Progress on the wood frame lanterns to fit the solar flicker lighting units continues! I completed the fifth of six planned lanterns recently, this one made from some surplus poplar lumber I had in the garage.
Here is the lantern hanging in the Shourou at night after a recent snowfall:
I just completed another lantern for the “six lanterns” project. The frame of this one is made out of mulberry wood. I had a small plank of this that Mr. Arimoto gave to me probably about seven years ago, and it seemed like a good project to use it on.
Of course, with the paper on it like that, you can barely see any of the wood. The fibers in this plank were very rough and wavy, but in the places where my plane got a good shaving, the surface is super-nice.
I rough-milled the sticks from the plank using my band saw, then hand planed them down to 3/4″ square rods. There really wasn’t enough wood in the plank to make it entirely from mulberry. To compensate, I made some of the stretchers a little shorter than normal, and used dowel joinery instead of my usual mortise and tenon joinery. This was a little easier, since it meant cutting short lengths of dowel instead of cutting 16 tenons, but it meant drilling twice as many mortises, half of them into the ends of stretchers. I could not have done it without my drill press.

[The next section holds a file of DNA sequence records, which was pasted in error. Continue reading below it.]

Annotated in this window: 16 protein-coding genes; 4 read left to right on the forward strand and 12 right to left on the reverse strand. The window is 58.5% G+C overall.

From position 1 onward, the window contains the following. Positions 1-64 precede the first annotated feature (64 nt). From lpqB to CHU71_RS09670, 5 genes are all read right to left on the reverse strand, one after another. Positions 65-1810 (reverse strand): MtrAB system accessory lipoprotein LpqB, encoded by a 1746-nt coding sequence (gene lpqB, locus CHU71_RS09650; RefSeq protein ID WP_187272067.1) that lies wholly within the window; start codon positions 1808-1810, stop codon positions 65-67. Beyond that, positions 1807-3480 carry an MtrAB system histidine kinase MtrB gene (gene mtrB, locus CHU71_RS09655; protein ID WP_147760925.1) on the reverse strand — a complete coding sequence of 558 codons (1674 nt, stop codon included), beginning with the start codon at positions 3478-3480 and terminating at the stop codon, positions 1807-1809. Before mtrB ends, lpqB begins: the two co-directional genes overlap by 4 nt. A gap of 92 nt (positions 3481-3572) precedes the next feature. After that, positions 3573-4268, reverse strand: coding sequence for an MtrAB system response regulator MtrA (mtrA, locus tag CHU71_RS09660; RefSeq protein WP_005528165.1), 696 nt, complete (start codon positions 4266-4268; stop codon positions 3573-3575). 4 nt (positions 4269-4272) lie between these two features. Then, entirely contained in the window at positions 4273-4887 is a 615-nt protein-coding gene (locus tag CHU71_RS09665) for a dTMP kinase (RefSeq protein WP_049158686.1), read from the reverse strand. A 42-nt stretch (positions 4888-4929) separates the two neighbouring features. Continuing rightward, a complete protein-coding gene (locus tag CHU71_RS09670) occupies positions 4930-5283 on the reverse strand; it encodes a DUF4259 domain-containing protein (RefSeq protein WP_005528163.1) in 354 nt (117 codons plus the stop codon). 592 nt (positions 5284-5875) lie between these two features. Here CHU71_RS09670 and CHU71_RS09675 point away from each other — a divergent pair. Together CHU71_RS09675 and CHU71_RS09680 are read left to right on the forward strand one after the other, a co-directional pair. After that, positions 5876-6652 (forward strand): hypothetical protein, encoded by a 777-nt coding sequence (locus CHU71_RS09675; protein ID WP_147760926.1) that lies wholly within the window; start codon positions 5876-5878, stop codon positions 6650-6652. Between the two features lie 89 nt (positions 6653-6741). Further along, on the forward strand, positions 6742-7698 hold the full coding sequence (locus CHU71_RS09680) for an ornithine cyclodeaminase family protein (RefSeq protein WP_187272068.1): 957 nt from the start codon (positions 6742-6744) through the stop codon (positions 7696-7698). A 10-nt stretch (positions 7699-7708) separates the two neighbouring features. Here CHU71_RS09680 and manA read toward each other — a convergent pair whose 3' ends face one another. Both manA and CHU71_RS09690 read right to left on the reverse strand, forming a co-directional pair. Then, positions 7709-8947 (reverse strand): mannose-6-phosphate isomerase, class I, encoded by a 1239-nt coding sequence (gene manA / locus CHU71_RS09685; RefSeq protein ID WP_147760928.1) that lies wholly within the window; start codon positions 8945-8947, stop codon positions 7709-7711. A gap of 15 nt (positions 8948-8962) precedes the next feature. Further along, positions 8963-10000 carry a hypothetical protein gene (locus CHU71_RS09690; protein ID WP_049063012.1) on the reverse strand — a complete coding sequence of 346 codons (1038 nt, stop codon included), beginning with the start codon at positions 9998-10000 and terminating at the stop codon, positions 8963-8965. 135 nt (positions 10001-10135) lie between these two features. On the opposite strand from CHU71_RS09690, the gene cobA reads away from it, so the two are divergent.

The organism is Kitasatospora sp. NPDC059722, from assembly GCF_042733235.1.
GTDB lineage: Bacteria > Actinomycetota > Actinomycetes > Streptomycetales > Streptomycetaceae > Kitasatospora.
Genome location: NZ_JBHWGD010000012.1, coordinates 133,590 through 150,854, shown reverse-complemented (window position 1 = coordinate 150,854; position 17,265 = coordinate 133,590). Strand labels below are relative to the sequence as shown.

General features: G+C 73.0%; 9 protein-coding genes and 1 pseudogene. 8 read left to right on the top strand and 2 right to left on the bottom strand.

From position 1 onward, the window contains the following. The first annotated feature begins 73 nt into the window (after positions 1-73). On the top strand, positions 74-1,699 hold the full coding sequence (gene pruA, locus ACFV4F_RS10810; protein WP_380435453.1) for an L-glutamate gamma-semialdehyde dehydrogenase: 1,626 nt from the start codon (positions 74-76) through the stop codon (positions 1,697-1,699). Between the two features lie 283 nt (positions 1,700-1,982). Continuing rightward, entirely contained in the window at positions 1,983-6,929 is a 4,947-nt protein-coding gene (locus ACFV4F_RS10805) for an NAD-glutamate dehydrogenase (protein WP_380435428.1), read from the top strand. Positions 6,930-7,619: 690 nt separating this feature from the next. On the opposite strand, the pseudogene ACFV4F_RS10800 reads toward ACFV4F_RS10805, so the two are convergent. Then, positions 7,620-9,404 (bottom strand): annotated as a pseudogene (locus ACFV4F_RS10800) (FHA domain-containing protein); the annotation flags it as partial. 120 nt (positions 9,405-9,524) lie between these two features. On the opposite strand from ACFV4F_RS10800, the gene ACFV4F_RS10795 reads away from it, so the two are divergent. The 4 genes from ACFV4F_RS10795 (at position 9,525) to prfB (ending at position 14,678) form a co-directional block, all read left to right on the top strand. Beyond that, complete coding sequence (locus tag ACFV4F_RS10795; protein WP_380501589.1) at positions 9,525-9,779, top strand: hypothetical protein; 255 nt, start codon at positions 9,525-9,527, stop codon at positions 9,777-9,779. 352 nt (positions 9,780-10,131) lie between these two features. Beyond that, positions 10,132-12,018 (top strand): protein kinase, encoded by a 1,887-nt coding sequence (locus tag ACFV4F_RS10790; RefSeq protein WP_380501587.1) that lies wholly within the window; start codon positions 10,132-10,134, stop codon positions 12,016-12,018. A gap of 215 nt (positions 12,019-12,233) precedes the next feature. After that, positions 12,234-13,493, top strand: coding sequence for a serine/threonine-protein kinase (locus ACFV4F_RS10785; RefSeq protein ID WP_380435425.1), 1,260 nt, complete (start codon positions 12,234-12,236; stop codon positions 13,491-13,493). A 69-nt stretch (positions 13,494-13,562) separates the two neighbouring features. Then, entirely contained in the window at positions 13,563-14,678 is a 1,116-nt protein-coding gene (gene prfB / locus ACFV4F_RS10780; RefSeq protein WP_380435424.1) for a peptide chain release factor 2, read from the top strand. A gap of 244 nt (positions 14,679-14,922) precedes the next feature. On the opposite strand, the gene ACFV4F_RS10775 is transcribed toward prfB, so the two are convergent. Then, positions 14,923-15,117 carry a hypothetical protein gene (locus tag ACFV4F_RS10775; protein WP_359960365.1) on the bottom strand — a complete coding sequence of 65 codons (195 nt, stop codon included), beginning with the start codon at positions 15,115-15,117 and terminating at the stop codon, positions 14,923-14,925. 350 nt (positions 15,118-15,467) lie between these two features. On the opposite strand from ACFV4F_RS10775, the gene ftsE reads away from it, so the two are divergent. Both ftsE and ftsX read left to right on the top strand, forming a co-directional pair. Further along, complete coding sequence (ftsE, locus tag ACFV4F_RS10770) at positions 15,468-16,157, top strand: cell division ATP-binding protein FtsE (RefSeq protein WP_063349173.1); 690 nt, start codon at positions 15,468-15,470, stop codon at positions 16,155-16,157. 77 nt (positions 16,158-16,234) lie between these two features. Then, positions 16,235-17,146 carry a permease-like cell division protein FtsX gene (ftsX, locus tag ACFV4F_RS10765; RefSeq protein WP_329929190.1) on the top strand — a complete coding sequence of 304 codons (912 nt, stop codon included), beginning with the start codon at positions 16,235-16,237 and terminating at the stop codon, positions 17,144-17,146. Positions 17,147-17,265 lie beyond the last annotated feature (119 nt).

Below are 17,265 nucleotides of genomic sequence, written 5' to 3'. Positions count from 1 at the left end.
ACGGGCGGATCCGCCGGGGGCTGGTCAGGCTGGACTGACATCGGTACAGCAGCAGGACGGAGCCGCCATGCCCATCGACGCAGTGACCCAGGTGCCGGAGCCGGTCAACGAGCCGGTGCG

An andon is a type of Japanese lantern that is usually used indoors by people who are seated on the floor. I think that, technically, any “framed paper” lantern is an andon, but the word is most often used to refer to the floor-standing version. That may be because most hanging lanterns you see are the collapsible paper chochin type.
I’ve been wanting to make a tall, floor standing andon for about five years, and took the opportunity to cut pieces for this one when I was preparing materials for the Cherry Solar Flicker Lantern project.
This andon is about 34 inches tall and 7.5 inches deep/wide. It’s made from cherry. To keep it from being tippy, the base is a solid block of cherry two inches thick. It uses a different lighting system than the hanging lanterns. This one is designed to suspend a NEBO Tools “BIG Poppy” lantern inside.
Here you can see how the Poppy is suspended from the diagonal crossbeam. This is also a better view of the handle. I cut the through-mortise into a rectangular block first, then cut the curved handle from that block. You can also see the seam where the paper is taped closed at the front corner. Even in the light it doesn’t look bad.